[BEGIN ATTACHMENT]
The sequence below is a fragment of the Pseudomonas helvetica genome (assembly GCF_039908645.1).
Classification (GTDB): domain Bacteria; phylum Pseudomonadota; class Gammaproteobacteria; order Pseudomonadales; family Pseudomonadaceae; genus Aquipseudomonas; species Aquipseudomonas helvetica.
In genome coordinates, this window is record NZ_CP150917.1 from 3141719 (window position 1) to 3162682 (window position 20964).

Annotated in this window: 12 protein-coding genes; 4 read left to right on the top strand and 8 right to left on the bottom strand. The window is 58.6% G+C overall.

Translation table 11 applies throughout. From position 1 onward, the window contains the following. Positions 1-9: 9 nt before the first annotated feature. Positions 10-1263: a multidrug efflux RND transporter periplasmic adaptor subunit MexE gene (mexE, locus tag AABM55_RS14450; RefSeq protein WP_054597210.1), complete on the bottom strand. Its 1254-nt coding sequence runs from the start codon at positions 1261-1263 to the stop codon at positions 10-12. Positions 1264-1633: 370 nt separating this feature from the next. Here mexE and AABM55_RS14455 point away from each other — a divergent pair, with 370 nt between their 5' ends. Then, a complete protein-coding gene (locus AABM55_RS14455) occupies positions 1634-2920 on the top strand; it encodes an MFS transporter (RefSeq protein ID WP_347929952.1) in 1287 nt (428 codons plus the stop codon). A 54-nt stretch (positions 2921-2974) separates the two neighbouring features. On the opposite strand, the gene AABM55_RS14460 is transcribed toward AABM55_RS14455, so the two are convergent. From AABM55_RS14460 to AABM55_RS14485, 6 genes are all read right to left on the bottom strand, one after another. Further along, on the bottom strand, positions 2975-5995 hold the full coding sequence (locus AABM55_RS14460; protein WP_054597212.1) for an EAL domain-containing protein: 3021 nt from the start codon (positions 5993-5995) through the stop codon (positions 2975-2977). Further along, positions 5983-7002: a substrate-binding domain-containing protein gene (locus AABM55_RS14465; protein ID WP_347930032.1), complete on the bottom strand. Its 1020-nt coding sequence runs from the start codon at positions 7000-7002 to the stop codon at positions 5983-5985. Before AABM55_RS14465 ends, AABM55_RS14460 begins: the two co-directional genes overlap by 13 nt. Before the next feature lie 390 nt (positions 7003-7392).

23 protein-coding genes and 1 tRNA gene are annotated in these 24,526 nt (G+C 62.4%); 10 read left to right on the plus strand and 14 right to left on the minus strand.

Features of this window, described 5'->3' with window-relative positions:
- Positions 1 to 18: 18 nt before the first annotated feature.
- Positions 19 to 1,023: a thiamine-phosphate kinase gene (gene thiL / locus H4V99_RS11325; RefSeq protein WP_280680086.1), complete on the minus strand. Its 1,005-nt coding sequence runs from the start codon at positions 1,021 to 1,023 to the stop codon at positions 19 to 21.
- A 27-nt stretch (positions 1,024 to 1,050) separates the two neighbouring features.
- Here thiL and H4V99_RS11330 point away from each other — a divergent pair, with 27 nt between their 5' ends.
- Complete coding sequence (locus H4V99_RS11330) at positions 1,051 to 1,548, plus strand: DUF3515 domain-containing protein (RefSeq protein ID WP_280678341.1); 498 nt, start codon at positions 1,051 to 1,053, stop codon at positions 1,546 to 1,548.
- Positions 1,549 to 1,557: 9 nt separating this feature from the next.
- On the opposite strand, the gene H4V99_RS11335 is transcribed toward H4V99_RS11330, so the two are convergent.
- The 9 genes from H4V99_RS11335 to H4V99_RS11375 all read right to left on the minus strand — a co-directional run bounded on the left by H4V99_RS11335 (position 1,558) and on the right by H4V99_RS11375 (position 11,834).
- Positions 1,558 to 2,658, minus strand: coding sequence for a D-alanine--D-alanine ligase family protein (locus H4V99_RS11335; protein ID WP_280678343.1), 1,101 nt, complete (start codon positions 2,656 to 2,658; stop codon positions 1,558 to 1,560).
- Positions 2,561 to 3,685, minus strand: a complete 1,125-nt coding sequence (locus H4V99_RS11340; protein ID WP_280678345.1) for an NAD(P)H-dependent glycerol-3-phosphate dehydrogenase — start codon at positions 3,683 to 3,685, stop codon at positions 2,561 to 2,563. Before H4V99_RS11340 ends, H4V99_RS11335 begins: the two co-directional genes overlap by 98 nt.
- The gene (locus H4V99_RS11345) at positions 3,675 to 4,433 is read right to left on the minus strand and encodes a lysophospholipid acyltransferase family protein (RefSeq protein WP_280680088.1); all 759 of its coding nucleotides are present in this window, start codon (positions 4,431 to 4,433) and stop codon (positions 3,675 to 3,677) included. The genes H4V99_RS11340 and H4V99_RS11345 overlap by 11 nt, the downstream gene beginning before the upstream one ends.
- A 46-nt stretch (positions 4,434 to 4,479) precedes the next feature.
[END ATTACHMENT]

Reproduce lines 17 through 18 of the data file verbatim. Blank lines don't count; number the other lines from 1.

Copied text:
- Positions 2,561 to 3,685, minus strand: a complete 1,125-nt coding sequence (locus H4V99_RS11340; protein ID WP_280678345.1) for an NAD(P)H-dependent glycerol-3-phosphate dehydrogenase — start codon at positions 3,683 to 3,685, stop codon at positions 2,561 to 2,563. Before H4V99_RS11340 ends, H4V99_RS11335 begins: the two co-directional genes overlap by 98 nt.
- The gene (locus H4V99_RS11345) at positions 3,675 to 4,433 is read right to left on the minus strand and encodes a lysophospholipid acyltransferase family protein (RefSeq protein WP_280680088.1); all 759 of its coding nucleotides are present in this window, start codon (positions 4,431 to 4,433) and stop codon (positions 3,675 to 3,677) included. The genes H4V99_RS11340 and H4V99_RS11345 overlap by 11 nt, the downstream gene beginning before the upstream one ends.